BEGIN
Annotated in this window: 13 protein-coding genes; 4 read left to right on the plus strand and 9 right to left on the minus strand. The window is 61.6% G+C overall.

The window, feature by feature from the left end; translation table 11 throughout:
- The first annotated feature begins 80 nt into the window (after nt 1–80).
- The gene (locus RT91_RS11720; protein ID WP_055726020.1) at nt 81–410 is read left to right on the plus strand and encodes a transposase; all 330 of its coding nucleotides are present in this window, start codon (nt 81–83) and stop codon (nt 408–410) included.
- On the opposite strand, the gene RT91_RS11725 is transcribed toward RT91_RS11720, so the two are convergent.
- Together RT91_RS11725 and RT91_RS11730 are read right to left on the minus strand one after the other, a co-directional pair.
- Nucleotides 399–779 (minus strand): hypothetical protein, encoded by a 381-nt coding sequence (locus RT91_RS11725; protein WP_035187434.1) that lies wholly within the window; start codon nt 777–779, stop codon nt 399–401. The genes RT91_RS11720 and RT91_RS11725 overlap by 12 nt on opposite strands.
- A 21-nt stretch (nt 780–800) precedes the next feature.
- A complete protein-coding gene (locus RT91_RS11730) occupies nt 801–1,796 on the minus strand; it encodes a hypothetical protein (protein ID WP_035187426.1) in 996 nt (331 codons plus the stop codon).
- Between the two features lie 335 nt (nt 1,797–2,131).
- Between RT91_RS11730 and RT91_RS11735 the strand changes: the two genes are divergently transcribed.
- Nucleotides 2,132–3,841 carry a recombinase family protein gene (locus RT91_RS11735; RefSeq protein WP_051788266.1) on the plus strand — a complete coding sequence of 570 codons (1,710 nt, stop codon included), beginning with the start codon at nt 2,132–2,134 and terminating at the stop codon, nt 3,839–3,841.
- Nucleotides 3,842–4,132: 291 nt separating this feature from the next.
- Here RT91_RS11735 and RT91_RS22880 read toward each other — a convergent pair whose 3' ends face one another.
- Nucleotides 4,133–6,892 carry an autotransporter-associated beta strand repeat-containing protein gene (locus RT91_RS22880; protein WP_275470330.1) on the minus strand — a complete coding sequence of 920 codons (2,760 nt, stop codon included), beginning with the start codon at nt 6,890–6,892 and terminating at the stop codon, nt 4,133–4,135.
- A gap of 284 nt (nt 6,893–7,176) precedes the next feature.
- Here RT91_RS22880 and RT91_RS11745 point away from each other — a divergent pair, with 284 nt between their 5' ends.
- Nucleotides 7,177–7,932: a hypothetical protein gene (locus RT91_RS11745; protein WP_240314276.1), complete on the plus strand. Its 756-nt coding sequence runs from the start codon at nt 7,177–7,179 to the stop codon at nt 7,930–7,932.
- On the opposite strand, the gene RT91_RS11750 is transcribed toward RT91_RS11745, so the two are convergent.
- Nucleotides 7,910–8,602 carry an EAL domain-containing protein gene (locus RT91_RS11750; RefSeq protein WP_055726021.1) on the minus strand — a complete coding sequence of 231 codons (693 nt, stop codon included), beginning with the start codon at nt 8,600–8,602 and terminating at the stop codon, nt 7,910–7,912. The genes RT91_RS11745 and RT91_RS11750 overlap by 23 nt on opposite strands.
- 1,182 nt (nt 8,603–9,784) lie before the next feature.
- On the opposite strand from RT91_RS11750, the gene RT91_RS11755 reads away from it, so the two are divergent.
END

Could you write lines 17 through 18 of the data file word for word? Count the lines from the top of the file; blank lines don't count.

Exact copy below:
- Here RT91_RS22880 and RT91_RS11745 point away from each other — a divergent pair, with 284 nt between their 5' ends.
- Nucleotides 7,177–7,932: a hypothetical protein gene (locus RT91_RS11745; protein WP_240314276.1), complete on the plus strand. Its 756-nt coding sequence runs from the start codon at nt 7,177–7,179 to the stop codon at nt 7,930–7,932.